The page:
By Michael Kuser
NYISO’s electricity markets have reached an “inflection point” as new technologies and “ambitious” public policy goals require the ISO to develop measures to manage the grid’s “next evolution,” according to the ISO’s annual Power Trends report released Thursday.
Last year’s report covered the implications of state policies calling for 50% of the electricity consumed by New Yorkers to come from renewable sources by 2030.
“A year later, however, policymakers seek even more aggressive goals of 70% renewable energy by 2030 and 100% clean energy sources by 2040,” NYISO Executive Vice President Rich Dewey said in a press briefing to discuss this year’s report. The report noted that the ISO is working with stakeholders and policymakers to finish a plan to price CO2 into wholesale markets to support the state’s goal of reducing emissions. (See More Details Divulged on New NYISO Carbon Pricing Study.)
Dewey also highlighted a February proposal by the state’s Department of Environmental Conservation to require peaking units to reduce their emissions of smog-forming pollutants.
“The proposed new rule, which calls for phasing in compliance obligations between 2023 and 2025, could impact approximately 3,300 MW of simple cycle turbines in New York City and Long Island,” he said.
The ISO is engaged in the rule development process and will work to inform policymakers, market participants and investors of the rule’s implications for bulk and local system reliability, but it had no plans to testify at a Tuesday DEC hearing on the subject in Albany, Dewey said.
NYISO has initiated the second phase of its 2018/19 Comprehensive Reliability Plan, which includes a study scenario evaluating the reliability impacts of a potential retirement of all 3,300 MW of peaking units impacted by the DEC’s proposal.
Changing Grid and Goals
“Another trend is the recognition of the need to pay attention to the power transmission infrastructure within New York, both from a transmission and from a generation standpoint, which is aging and needs to be reinvested in to ensure we maintain reliable operation of the system,” Dewey said.
He also highlighted the need to maintain a resilient grid “in light of an uptick in severe storms” and other issues related to climate change.
The Power Trends report also points to a 10-year trend of declining electricity demand in New York, partly because of economic changes, but also increased energy efficiency. The ISO sees demand continuing to decline on EE and behind-the-meter resources, predominantly solar, Dewey said.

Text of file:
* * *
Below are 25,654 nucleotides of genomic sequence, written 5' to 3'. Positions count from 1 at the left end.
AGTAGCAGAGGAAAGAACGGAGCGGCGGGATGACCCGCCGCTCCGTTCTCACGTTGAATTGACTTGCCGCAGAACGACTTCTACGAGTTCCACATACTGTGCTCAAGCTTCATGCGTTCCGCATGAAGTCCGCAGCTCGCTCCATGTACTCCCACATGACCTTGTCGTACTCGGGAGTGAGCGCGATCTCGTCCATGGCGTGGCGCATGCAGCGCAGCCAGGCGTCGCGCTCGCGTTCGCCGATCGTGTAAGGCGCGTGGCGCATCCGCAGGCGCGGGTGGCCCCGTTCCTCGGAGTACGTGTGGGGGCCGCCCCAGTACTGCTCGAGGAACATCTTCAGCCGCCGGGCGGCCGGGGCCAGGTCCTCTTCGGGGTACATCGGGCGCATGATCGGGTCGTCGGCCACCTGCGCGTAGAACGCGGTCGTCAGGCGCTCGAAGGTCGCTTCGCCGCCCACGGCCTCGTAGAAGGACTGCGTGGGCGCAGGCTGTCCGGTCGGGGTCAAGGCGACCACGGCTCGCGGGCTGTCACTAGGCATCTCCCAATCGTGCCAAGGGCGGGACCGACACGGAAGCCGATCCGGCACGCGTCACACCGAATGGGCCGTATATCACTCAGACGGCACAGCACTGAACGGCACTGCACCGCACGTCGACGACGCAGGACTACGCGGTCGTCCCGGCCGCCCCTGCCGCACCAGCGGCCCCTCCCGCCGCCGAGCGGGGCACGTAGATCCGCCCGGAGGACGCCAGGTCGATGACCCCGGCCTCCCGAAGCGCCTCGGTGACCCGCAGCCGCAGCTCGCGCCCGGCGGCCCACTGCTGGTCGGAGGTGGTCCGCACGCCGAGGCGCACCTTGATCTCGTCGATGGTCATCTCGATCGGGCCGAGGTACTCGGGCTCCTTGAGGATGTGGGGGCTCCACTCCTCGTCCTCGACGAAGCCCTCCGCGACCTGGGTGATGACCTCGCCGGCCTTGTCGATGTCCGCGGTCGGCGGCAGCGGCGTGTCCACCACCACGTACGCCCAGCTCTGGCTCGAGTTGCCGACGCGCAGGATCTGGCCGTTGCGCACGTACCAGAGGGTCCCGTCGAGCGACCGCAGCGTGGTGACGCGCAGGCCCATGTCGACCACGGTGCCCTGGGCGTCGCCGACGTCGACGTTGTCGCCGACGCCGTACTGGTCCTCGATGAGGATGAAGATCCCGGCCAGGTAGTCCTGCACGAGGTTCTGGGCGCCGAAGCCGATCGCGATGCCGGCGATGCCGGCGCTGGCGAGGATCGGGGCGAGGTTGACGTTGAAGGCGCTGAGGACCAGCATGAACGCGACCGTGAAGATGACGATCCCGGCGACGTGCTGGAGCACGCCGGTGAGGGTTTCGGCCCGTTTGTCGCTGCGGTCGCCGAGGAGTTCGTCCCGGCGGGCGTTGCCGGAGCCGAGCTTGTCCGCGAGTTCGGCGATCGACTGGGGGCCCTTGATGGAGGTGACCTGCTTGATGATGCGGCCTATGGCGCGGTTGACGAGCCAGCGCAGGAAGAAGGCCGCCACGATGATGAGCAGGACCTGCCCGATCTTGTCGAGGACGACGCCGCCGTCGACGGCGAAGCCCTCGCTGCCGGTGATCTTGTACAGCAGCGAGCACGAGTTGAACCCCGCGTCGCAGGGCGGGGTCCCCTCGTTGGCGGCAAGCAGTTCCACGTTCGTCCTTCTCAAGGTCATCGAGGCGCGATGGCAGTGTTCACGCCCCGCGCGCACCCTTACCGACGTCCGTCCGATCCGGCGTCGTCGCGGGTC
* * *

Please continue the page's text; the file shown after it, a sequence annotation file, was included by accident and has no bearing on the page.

“When we look at peak demand, the impact of energy efficiency and behind-the-meter solar will continue to flatten and slightly decrease the need for peak as we move forward into the future,” he said.
Dewey also pointed to the opportunity for storage to become a valuable resource for grid management. The Public Service Commission in December doubled New York’s storage goal to 3,000 MW by 2030 and required the state’s utilities to reduce building energy use by an additional 31 TBtu to meet an EE target of 185 TBtu by 2025. (See NYPSC Expands Storage, Energy Efficiency Programs.)
A countertrend to EE is the increasing adoption of electric vehicles, which will put upward pressure on peaks, with a greater impact in winter than in summer because the peak occurs in the evening, which coincides with consumer EV charging habits, Dewey said. The new report takes its load data from the 2019 Gold Book, NYISO’s annual load and capacity forecast, which this year shows EV usage driving a 66% increase in New York’s projected baseline peak demand growth rate over the next two decades. (See NYISO Draft Gold Book Shows EVs Driving Load Growth.)
The report emphasized the ISO’s faith in competitive markets to provide incentives for investment in renewable resources and finance a more robust transmission system to move power to load.
Absent such infrastructure upgrades, investment in upstate New York renewables could yield diminishing returns for the state’s effort to boost renewable energy output and reduce carbon emissions, Dewey said.
“The NYISO believes that competitive wholesale electricity markets remain central to facilitating the accelerated changes policymakers have proposed in a way that will support system reliability and economic efficiency,” the report said.